“Are you…wait…LUCY’S GRANDFATHER?” asked the server. Breakfast at LuluBelle’s and she’d made my day. I’d been there but once—a half year earlier—but Saturday morning, sans baby or buggy, Sara remembered.

Rewind a year….

We were still in the waiting room at the Northwestern Hospital and Jason had just announced the birth of a daughter. Hugging concluded, proud father having headed back to his wife, I burst out with the show’s theme: “I love Lucy and she loves me, we’re as happy as we can be. Da da, da da da, da da da….” (No one knows more than two lines).

I would sing it continuously, perhaps obnoxiously, for the next half day…until at 6pm or thereabouts, Stacy peered up from her bed and imploring “Dad, really, you need to stop. We don’t want that to be her theme song. ”It was 6:02 Chicago time, and I stopped on a dime. No pouting; no sulking of course. There were new songs and new life to be sung.


People don’t generally associate Bogarts with dance, let alone the world of ballet. I share this, then, with utmost humility: Lucy Bohrer, now one, looks great in a tutu. (Not that she wears it daily, my granddaughter. This, though, was her birthday party and, elegantly, she dressed as the prima donna.

She was the reason, of course, we’d convened in Chicago. All of us: from local diaper-clad tots to friends and family, imported from Great Neck and Chappaqua and Cleveland— big hearts in a Little Gym…to love Lucy.

There’s something so special ‘bout first birthdays. Not only is everyone alive, but everyone’s reasonably young and…therefore… there! As such, glowing, she sat, my Lucy did, surrounded by parents and grandparents, an aunt and uncle and cousin, and all kinds of toddling friends, each with THEIR parents (still happy together).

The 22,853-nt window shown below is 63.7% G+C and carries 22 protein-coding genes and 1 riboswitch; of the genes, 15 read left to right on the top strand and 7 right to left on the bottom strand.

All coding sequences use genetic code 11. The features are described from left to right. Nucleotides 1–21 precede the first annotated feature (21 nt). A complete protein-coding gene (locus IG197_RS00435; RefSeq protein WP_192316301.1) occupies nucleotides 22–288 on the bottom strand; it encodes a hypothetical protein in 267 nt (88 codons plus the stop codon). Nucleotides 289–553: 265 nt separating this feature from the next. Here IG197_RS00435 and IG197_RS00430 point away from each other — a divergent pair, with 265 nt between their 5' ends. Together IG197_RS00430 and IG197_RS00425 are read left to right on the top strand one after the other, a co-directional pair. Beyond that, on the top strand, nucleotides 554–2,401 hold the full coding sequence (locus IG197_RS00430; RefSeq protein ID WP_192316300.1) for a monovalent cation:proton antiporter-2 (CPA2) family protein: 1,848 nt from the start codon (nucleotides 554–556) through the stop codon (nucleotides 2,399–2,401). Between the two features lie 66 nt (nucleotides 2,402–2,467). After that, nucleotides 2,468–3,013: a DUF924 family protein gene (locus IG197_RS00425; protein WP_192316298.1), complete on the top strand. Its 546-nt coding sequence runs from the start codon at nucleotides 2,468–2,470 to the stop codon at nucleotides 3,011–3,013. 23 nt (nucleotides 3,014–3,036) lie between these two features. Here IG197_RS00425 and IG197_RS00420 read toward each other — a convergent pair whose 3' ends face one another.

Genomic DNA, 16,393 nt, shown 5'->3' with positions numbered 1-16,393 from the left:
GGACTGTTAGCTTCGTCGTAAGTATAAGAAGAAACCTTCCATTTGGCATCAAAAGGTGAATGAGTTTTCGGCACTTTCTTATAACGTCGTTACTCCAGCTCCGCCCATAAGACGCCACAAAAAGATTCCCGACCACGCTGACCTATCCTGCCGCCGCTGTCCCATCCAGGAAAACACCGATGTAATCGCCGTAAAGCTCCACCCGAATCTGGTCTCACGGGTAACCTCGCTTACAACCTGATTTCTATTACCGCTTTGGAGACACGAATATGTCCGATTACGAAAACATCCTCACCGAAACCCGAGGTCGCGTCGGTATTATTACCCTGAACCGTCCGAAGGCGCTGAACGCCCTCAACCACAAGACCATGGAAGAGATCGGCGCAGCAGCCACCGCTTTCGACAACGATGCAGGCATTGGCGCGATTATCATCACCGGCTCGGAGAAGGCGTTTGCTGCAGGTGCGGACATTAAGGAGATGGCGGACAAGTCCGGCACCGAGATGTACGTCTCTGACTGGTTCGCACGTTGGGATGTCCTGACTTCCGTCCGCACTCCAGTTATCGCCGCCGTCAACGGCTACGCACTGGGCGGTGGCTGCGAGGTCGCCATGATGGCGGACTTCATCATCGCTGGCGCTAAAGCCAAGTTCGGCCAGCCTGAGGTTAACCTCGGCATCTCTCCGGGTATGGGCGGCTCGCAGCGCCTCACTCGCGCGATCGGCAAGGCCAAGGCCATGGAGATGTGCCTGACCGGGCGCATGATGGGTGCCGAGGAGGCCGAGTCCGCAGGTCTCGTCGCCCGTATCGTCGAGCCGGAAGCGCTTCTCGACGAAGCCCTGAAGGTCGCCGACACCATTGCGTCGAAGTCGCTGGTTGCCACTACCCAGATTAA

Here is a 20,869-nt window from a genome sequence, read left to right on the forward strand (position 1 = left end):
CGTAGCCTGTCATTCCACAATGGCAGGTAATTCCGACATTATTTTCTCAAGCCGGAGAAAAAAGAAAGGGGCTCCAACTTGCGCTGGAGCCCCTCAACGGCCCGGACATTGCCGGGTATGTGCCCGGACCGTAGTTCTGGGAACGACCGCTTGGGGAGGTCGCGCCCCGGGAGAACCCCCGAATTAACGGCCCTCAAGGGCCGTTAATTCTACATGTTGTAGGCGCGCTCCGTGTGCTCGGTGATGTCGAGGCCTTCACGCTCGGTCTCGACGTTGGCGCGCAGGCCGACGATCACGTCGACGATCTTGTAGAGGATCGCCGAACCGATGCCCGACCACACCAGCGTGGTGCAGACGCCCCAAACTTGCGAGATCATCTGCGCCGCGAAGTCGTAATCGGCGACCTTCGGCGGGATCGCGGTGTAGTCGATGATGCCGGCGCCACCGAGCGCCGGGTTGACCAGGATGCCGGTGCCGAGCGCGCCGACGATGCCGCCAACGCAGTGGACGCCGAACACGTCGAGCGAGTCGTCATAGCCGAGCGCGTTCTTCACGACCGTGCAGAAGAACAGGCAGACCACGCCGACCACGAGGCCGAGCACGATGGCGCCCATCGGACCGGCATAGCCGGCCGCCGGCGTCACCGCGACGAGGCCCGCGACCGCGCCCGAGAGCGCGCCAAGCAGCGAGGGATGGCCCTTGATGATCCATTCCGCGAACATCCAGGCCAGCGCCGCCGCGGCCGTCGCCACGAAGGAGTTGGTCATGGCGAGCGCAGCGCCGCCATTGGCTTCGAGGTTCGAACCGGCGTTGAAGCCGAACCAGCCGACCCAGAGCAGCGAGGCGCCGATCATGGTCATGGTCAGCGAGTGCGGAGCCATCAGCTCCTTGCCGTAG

So young…so vibrant, so innocent.

“Lucy loved being the center of attention,” Carrie noted, (me nodding). Silently, even proudly I wondered if she’d got it from me.

It all seemed so right. Standing on the periphery, watching with quiet confidence, my eyes captured the father Bonesy, stalwart and warm and the mother Rooney, my bambina…together… blanketing their Little One.

And with in her gentle quiet, Lucy Hannah Bohrer grasped it all.

—As she grasps me, I believe. My granddaughter, you see, is just at that stage.  By scent she knows me, accepts my voice—and yes, when we go cheek-to-cheek, she smiles, feeling safe.

Kids: they know.

It was a wonderful time. From the tumblers like Joey and Bo that I knew through friends, to the irrepressible Max, Pride Of The Yankees… to my pretty ballerina, Lucy.

And it was, yet again, further proof that the world goes full circle:

We were driving to dinner just Friday: Stacy, Erica, Lucy in the basket…and the two of us. “Daddy,” purred Rooney, “..Do me a favor—sing your granddaughter a song!”

(A year later—and I thought she’d never ask)!

Exuberantly, triumphantly, the words just flew out:

“I love Lucy and she loves me,
We’re as happy as we can be.

Da da, da da da, da da da….”

(No one knows more than two lines)!

One Response to “PRETTY BALLERINA”

  1. Grandpa Maysai says:

    There’s a certain couple that I know.
    They’re strictly lovebirds,
    A pair of turtle dove birds.
    He’s a guy who wants the world to know.
    So ev’ry day
    You’ll hear him say

    I Love Lucy and she loves me,
    We’re as happy as two can be,
    sometimes we quarrel but then again
    How we love making up again.

    Lucy kisses like no one can,
    She’s my missus and I’m her man;
    And life is heaven you see
    Cause I Love Lucy
    Yes I Love Lucy
    and Lucy loves me.


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